Glimmer is a rather interesting and entertaining read, but it left me feeling very dissapointed as well. The trouble is that this is a novella, and the author is trying to include either too much or too little – that I have yet to decide. We are introcuded to a wide cast of characters, but we hardly get to know any of them in-depth thanks to the short length of this novel. I loved Nina’s father and mother, the human and the fae princess, and how they did manage to love each other one day. I somewhat-liked the character of Nina. I found her struggle to keep her fae side a secret very entertaining and realistically described, but I thought her attraction to Severin, the alpha werewolf, exaggerated and unnatural. She reminded me a lot of the average love-struck teenage girl: swooning over a hot boy so much that they can barely see what’s going on around them. Last time I checked gazing in the distance for ten minutes after a guy kisses you, is not normal. Add to the fact that Nina really isn’t a teenage girl, but rather a grown-up woman of twenty-eight, I found her behavior when with Severin rather childish and immature. I didn’t like this part of her personality.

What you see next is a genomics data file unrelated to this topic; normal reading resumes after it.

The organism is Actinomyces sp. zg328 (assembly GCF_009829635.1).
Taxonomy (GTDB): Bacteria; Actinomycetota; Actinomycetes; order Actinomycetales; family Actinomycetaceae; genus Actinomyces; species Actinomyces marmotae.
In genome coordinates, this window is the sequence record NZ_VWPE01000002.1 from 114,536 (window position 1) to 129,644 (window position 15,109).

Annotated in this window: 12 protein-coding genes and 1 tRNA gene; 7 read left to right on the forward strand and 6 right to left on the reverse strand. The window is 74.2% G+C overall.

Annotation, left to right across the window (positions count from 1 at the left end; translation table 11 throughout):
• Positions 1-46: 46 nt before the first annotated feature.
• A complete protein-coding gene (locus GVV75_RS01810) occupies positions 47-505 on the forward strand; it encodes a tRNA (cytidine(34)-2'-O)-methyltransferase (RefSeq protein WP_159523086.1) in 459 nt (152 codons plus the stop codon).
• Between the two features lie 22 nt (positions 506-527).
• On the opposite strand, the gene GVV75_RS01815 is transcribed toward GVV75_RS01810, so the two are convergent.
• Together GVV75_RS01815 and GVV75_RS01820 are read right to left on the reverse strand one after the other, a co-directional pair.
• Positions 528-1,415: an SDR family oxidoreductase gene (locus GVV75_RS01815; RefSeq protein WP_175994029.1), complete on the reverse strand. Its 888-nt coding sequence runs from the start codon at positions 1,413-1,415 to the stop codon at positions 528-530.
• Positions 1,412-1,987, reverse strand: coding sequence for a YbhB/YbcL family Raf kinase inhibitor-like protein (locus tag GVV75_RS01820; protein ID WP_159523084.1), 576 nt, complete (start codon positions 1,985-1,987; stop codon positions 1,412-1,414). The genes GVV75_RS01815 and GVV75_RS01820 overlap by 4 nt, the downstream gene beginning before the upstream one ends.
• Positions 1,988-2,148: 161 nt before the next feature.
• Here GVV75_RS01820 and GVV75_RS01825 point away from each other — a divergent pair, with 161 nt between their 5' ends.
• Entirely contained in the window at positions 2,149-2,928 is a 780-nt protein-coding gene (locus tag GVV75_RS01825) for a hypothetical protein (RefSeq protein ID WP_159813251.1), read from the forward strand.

I liked the storyline, as far as it concerned faeries. I loved Nina’s mixed heritage, and her struggles with her growing wings, and to accept the fact that she’s half fae. The addition of iron-disease was an interesting bonus as well. The portal in the garden, the pixies, Nina’s father’s fae-struckness, etc. were all nice and original additions to the story. What I didn’t like, were the werewolves. For instance, I had no idea what exactly they were doing, or what their importance for the storyline was. There is nothing in any faerie lore that even suggest a connection or a war with werewolves, and I imagine faeries would rather fight humans, or other supernatural creatures in general, or even fight each other, then they would go through the trouble to declare a century-long war on werewolves. To be honest, werewolves aren’t exactly the most interesting supernatural beings out there. And even if you add the changes Vivi Anna included with regards to werewolves – they apparently don’t need full moon to change, they don’t age, and they can spot faeries – then they are still not-all-that-interesting. At least not when compared to the timeless and immortal beings that are faeries.